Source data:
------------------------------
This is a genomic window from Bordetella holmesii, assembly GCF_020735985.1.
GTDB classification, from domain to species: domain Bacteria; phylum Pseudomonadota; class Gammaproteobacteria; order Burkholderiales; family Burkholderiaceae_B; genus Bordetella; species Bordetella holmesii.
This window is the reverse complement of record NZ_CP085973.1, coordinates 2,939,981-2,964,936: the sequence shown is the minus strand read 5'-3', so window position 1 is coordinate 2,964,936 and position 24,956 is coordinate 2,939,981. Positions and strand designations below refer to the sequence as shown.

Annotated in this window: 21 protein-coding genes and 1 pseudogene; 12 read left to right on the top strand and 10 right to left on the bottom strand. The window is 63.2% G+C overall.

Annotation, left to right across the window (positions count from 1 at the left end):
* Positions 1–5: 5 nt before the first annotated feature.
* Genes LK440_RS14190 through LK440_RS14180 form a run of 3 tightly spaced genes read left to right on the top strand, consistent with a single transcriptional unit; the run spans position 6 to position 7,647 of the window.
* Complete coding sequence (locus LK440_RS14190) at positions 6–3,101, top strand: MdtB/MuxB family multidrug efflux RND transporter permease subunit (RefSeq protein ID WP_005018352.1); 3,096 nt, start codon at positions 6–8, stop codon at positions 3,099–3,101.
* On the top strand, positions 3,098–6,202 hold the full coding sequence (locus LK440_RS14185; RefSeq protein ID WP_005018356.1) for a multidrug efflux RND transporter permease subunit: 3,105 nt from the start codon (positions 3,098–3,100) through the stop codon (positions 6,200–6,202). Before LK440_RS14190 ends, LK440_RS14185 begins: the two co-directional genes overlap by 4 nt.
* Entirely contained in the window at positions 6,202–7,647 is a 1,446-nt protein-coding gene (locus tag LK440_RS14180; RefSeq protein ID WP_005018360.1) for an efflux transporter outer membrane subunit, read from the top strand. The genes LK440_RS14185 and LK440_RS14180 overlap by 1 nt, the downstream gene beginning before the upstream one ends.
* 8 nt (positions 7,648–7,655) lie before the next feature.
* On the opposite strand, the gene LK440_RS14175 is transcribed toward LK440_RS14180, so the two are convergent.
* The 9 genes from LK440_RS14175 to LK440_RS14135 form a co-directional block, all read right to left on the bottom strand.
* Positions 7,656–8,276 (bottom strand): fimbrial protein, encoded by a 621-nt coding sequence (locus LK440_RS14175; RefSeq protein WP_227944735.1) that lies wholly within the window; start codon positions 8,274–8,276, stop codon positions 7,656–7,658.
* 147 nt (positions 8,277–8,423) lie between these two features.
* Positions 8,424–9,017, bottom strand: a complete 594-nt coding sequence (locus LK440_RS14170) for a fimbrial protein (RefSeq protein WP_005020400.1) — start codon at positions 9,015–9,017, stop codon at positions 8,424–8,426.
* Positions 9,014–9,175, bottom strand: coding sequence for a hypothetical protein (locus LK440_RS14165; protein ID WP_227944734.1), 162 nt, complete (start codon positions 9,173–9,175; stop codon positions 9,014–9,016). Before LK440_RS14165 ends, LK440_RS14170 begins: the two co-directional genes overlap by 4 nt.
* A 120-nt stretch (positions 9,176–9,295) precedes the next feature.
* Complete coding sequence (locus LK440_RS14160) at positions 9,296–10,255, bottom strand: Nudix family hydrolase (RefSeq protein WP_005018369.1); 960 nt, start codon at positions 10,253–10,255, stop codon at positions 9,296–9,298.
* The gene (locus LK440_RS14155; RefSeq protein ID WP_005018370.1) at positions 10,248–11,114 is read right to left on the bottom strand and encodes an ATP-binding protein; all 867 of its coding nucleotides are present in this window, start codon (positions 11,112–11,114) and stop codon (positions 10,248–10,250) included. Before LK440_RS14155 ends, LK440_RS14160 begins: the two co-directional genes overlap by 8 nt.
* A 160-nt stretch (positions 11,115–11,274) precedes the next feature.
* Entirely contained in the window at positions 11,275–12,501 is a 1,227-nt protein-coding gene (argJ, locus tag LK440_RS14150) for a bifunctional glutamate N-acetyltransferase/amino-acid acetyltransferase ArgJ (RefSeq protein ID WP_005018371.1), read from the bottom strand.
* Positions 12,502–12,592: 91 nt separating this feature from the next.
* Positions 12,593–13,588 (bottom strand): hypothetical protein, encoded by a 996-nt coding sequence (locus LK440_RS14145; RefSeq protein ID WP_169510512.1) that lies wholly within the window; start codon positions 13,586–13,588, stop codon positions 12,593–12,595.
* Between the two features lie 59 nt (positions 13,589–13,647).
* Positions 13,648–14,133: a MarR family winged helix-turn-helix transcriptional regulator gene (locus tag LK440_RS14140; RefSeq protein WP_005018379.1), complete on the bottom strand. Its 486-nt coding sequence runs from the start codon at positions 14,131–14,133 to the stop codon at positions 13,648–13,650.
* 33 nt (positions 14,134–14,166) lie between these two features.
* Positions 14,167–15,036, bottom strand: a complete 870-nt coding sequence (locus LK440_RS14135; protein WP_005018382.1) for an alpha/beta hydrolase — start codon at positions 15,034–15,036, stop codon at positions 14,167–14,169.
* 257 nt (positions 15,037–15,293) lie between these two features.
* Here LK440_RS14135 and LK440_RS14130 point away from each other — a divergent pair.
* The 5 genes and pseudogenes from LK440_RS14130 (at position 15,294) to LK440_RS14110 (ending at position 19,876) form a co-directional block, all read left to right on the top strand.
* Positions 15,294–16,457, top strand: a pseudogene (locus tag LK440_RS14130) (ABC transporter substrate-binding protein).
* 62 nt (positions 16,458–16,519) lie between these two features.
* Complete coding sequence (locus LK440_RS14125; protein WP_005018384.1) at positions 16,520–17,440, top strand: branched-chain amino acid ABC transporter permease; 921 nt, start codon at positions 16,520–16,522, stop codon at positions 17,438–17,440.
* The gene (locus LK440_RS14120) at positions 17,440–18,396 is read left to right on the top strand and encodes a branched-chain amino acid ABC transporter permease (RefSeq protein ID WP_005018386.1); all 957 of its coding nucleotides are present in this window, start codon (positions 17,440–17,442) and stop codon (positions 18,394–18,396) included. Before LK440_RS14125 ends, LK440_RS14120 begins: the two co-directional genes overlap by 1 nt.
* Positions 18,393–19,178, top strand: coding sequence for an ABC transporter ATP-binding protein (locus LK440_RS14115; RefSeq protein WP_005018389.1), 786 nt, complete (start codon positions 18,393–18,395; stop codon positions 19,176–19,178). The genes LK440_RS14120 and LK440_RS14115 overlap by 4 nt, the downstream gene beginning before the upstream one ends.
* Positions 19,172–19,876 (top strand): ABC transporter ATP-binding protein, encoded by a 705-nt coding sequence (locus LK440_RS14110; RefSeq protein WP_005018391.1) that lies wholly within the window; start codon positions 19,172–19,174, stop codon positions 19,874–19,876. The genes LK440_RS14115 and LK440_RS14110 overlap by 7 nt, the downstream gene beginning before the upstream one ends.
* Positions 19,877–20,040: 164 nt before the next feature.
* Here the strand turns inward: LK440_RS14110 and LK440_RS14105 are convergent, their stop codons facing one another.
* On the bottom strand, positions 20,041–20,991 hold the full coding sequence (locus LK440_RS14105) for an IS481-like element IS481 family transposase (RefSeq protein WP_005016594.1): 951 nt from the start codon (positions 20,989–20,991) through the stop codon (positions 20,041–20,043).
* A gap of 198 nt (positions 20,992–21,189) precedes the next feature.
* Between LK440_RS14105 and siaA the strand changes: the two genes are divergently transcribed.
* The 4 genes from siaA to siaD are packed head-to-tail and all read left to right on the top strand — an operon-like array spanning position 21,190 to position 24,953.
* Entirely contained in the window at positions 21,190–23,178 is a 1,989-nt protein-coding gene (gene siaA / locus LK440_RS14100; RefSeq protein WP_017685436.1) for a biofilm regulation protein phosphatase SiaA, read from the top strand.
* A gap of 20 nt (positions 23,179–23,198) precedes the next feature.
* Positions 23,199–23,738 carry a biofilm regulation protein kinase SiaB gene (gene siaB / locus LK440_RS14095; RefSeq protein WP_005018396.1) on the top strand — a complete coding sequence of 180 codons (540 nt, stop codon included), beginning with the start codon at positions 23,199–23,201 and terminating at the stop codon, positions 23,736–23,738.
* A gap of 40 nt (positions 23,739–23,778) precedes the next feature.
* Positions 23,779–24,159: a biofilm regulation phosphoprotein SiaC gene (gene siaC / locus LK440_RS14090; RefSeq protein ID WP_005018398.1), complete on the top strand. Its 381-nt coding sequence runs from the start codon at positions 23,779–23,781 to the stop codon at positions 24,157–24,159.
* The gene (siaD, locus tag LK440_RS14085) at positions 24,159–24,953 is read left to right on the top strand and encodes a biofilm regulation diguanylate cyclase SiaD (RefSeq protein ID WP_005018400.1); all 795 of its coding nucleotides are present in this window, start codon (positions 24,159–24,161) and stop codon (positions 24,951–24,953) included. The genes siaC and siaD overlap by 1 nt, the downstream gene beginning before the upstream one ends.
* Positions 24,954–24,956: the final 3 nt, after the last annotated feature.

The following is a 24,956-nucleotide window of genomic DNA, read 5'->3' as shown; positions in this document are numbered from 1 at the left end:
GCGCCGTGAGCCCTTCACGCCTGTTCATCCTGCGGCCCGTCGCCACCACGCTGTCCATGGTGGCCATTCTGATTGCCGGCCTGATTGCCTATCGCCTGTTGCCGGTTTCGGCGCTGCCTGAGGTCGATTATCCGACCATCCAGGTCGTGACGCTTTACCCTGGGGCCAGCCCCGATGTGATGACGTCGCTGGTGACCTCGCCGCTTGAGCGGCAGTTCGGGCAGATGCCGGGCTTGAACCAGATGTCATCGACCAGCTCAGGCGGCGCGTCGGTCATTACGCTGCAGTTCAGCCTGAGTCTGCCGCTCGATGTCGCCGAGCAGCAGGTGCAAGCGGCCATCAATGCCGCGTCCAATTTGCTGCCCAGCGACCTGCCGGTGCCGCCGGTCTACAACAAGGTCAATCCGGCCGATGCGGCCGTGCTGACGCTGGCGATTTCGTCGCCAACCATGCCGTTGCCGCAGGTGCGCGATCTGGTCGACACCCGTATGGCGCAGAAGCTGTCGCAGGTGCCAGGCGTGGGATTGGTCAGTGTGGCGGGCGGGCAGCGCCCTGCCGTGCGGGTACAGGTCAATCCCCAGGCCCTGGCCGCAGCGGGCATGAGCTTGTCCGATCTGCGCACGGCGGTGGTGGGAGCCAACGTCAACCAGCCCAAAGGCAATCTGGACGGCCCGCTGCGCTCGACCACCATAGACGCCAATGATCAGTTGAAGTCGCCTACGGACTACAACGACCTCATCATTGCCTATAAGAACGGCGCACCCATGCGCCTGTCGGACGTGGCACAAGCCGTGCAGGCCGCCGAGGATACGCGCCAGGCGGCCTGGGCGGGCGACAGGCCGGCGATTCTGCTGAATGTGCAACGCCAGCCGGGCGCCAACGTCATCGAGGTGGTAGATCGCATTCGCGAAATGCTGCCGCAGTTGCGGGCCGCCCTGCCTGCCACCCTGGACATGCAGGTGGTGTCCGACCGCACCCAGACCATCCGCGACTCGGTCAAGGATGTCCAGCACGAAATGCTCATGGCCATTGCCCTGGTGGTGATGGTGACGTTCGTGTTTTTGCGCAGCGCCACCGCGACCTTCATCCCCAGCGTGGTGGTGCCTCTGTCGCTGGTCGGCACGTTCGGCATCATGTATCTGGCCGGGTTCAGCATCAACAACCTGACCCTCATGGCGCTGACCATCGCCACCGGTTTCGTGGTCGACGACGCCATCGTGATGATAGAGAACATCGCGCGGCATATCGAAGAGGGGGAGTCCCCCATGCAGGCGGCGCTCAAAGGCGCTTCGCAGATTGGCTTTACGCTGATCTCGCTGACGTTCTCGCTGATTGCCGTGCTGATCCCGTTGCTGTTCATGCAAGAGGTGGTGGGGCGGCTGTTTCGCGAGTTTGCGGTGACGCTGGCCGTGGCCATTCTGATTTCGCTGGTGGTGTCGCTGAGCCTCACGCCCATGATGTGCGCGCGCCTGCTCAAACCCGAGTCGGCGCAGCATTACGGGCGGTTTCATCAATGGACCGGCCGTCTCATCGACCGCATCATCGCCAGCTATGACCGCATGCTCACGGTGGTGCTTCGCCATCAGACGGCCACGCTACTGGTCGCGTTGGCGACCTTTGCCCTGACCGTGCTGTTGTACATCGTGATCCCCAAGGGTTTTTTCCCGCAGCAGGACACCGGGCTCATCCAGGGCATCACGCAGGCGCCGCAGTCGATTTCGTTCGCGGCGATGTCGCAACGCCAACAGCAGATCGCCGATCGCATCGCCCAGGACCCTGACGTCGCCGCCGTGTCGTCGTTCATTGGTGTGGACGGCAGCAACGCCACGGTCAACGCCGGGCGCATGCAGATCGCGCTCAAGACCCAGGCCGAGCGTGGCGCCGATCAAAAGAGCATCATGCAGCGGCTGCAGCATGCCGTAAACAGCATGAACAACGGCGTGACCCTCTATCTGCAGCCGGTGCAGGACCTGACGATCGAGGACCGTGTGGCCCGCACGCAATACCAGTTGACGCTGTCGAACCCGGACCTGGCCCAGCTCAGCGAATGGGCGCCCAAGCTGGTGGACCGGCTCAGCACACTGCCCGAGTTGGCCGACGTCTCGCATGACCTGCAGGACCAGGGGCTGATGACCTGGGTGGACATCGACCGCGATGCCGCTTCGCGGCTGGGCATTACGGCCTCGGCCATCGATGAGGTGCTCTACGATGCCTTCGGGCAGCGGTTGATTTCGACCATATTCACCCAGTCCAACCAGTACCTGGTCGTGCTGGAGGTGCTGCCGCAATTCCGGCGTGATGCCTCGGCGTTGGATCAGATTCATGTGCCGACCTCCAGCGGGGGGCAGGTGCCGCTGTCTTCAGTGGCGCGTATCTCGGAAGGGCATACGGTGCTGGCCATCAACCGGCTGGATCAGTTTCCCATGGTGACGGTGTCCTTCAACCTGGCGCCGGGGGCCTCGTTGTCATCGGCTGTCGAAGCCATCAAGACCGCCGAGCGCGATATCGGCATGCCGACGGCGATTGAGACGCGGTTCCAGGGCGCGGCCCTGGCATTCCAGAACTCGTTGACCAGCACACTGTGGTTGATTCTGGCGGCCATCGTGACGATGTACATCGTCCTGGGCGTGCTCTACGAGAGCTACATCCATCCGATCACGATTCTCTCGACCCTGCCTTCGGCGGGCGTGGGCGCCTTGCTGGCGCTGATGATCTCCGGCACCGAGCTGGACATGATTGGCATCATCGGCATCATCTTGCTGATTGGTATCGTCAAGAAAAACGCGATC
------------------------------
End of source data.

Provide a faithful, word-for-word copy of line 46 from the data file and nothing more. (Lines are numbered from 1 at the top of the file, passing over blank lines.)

* Positions 23,199–23,738 carry a biofilm regulation protein kinase SiaB gene (gene siaB / locus LK440_RS14095; RefSeq protein WP_005018396.1) on the top strand — a complete coding sequence of 180 codons (540 nt, stop codon included), beginning with the start codon at positions 23,199–23,201 and terminating at the stop codon, positions 23,736–23,738.